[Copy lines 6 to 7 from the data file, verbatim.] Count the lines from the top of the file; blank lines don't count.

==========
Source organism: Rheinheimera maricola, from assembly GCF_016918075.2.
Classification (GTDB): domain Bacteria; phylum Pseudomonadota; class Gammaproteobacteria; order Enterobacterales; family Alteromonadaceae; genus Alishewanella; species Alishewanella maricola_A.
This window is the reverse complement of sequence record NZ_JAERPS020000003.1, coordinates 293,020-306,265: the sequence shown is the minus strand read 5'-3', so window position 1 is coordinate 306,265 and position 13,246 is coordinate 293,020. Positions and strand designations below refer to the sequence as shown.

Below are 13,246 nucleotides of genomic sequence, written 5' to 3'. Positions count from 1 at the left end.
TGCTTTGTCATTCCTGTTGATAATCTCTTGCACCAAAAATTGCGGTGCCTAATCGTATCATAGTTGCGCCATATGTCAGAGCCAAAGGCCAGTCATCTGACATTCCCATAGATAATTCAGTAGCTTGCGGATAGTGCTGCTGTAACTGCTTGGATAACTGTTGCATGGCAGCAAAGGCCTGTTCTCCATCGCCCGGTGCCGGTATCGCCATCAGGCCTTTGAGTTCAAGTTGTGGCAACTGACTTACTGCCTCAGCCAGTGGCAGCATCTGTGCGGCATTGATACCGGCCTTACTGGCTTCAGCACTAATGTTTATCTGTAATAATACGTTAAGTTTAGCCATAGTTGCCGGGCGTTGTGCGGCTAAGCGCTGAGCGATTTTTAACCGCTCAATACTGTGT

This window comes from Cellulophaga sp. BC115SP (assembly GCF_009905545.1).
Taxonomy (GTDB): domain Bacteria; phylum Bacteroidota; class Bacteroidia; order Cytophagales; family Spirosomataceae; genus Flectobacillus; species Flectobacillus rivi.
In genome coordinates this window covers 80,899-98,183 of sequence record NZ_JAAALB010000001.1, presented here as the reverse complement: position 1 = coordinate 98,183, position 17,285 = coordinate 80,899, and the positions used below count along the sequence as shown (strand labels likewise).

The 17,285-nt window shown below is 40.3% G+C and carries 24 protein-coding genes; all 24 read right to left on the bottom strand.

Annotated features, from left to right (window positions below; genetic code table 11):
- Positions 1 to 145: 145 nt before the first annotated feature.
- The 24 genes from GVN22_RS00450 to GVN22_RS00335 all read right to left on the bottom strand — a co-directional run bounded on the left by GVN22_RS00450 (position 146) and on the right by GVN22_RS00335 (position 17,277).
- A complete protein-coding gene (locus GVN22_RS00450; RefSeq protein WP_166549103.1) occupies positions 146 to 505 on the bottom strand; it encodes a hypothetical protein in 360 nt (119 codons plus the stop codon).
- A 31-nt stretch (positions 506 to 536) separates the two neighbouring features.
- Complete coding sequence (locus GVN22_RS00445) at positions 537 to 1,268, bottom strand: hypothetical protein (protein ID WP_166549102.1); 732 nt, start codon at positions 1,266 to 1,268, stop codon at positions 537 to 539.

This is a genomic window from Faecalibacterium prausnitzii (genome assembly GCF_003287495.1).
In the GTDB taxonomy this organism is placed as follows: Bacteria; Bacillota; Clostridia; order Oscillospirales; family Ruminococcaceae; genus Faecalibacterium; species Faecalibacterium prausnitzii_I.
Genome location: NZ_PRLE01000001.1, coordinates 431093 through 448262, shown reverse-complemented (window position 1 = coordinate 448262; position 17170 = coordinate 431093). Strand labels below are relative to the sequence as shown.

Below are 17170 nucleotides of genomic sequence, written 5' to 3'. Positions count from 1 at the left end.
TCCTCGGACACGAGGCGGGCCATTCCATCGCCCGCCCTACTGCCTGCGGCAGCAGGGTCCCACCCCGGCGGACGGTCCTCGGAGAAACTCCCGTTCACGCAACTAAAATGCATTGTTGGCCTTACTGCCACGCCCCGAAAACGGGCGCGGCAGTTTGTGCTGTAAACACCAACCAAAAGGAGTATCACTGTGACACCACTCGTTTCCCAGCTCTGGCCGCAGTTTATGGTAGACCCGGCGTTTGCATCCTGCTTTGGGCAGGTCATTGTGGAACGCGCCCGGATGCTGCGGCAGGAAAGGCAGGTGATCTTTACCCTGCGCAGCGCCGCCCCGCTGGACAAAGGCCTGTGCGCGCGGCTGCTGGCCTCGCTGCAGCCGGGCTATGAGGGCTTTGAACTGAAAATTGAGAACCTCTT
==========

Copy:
This window comes from Cellulophaga sp. BC115SP (assembly GCF_009905545.1).
Taxonomy (GTDB): domain Bacteria; phylum Bacteroidota; class Bacteroidia; order Cytophagales; family Spirosomataceae; genus Flectobacillus; species Flectobacillus rivi.